“That’s the starting point from the players’ analysis,” added Fehr. “But the players are willing to live with that if we can work out an agreement.”
The Sporting News’s Sean Gentile noted that Fehr also very bluntly stated that his side has no desire to “miss games,” and that he believes the consensus generated during the “guts of the CBA” meetings without him are essential going forward:
The league’s plan, essentially, is to put more money in its owners pockets via decreased player salaries. The players want that bump to come from diverting revenue windfalls to the owners—essentially passing on more money themselves—and a transition of funds from wealthier teams to poorer teams—revenue sharing.
The changes to player contracts that the owners’ proposal entailed—10 years before free agency, for example—aren’t palatable to the union, either, Fehr said.
He also continued reinforcing what’s become a tentpole of the union’s public stance: They don’t want to miss games.
“All I can tell you, and all I can tell the fans, is that nobody on the players’ side is talking about stopping the season,” Fehr said.
Bettman has said that the league will not operate past Sept. 15 on the current CBA, though it theoretically could.
On Thursday, subcommittees met to discuss non-economic issues, which Fehr hopes leads to more common ground.
“My impression is that they were workmanlike sessions, the kinds you absolutely have to have,” Fehr said of Thursday’s talks, which he did not attend, rather using the rest of the week to meet with players in Chicago and Kelowna, British Columbia.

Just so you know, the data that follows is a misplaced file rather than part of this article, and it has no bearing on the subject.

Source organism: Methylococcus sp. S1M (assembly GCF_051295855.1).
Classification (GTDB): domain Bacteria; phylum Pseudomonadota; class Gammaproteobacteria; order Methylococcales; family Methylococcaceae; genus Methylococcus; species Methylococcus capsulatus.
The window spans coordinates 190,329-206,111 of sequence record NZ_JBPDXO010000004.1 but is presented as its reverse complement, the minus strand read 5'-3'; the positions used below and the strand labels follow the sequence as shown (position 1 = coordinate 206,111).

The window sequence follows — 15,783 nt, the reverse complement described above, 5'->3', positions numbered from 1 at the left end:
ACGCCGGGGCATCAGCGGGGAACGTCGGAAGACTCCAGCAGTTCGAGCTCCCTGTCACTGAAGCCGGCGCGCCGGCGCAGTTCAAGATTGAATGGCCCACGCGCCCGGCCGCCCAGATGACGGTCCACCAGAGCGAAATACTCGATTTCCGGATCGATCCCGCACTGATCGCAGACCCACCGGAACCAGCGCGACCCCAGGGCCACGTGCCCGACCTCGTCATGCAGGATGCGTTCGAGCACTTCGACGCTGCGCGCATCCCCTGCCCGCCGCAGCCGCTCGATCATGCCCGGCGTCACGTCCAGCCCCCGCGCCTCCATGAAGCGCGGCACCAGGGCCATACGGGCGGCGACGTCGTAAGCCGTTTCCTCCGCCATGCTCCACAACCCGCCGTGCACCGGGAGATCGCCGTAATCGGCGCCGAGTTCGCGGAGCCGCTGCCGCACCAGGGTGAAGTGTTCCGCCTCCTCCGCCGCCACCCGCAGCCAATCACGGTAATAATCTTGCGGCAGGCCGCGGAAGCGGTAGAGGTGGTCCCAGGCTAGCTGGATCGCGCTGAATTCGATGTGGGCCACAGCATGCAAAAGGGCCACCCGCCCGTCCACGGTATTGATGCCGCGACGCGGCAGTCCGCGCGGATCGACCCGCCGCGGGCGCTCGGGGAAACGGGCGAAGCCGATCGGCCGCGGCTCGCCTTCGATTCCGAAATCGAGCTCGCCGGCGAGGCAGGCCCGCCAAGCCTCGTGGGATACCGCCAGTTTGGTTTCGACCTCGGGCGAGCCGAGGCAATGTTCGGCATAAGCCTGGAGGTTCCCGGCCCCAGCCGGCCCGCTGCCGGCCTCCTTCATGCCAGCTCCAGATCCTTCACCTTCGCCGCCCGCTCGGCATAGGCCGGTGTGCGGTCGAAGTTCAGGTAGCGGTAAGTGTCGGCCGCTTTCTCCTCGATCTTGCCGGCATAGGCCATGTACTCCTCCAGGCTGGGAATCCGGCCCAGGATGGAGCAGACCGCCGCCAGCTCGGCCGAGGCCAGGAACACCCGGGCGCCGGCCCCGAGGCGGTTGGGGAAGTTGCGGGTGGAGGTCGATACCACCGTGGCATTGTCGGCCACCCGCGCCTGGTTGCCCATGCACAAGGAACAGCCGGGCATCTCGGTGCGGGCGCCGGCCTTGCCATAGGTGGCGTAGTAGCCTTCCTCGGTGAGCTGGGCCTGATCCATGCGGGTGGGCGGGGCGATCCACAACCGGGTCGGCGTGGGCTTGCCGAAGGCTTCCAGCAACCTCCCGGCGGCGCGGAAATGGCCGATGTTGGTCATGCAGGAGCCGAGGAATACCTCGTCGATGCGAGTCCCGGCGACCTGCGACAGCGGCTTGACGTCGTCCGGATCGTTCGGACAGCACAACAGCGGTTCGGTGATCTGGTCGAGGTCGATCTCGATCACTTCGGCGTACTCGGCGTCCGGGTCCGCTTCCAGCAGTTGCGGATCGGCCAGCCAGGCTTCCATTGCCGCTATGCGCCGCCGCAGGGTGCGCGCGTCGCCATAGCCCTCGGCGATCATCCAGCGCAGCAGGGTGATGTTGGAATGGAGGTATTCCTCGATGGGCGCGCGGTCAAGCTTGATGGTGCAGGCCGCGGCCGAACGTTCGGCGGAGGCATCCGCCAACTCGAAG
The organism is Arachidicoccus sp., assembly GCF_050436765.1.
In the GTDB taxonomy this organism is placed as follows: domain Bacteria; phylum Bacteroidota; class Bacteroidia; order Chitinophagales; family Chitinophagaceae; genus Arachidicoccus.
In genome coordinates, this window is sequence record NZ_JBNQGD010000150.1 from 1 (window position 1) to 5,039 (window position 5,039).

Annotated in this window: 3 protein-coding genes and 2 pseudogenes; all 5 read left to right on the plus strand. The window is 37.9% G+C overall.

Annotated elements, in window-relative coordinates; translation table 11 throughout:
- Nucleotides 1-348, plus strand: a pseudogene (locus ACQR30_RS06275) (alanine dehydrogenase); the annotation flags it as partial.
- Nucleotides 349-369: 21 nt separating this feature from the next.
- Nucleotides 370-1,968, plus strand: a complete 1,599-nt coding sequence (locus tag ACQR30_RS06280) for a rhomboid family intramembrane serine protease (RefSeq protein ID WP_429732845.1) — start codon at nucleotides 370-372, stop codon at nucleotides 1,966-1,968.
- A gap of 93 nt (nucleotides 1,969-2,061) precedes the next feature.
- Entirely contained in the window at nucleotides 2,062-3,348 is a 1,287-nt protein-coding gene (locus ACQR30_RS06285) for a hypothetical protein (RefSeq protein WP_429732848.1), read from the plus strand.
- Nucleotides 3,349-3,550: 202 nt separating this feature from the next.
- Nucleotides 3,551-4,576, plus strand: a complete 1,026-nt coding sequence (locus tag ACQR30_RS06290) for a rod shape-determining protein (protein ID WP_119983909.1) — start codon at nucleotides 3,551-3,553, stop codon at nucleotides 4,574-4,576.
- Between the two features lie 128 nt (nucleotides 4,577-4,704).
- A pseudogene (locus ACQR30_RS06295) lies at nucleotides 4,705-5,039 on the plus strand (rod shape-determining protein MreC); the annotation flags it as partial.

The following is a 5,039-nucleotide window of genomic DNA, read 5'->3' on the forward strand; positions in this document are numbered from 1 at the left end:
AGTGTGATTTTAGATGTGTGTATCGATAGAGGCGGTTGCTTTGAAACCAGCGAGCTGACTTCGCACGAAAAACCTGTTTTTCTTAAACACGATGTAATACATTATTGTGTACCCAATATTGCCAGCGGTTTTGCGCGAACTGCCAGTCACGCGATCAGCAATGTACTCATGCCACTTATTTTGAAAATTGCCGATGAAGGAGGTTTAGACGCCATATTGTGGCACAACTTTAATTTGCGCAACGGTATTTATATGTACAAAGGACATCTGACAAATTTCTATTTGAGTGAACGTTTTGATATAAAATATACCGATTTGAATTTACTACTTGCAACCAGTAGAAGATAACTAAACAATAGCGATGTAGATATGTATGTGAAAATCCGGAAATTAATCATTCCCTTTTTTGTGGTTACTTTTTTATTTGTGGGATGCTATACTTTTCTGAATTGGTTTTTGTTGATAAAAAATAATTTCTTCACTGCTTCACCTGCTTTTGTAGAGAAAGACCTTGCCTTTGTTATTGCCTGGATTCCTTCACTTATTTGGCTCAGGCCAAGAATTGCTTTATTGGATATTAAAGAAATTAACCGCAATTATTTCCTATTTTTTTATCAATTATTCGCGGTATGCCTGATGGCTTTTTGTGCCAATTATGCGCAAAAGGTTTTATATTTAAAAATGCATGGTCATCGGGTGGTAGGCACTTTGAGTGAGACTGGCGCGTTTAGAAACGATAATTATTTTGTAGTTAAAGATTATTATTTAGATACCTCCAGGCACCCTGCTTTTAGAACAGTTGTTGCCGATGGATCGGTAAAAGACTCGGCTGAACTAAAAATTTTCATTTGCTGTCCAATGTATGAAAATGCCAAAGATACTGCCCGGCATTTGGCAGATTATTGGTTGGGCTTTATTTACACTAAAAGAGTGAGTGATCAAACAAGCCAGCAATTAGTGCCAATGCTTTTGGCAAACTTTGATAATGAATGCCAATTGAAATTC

I think that we’re going to continue seeing this, “Don and Gary are in the sessions for a few days, territory is marked in BS and urine, and then the two retreat and the two sides begin speaking to each other again” alternation of discussion of the respective sides’ “worldviews” and then discussion of the kinds of issues both sides can agree upon over the next…
However long it takes to hammer out a new CBA.
As Yahoo Sports’ Harrison Mooney notes, at least for now, the players don’t want to “bail out” the owners and reset the economic marketplace more favorably for small and large-market teams alike by salary givebacks alone…
[T]he two sides can’t move on to Step 2 until they can agree on step 1, and Fehr made it clear Friday that the players won’t have it be a reduction in player salaries and contract negotiating power.
The players continue to support the creation of an “industry growth fund”, forgoing a percentage of increased revenues over the next few years and allowing the commissioner’s office to distribute the leftover money where it’s needed. Most have felt that a reduction in the player’s revenue share is inevitable—that it would eventually come down to somewhere near the 50% mark, as it has in other sports. But according to Fehr, the NHLPA believes the player revenue share is already around there.
“Let me caution you when you start talking about 50/50 splits, if you start talking about all revenue, as opposed to hockey revenue, the way we calculate it the players are already at about 50/50.” We don’t see eye-to-eye in all respects in how revenue is to be counted,” he said.
When pressed for an example, Fehr pointed out that the 57% figure fails to take into account the way the cap suppresses the market in which NHLers are negotiating their contracts.
“The normal way we value things in North America and economic arrangements is we have a market value, and we know the players’ aggregate market value is more than 57%. And that’s why we have a salary cap, because the owners didn’t want to pay that much.”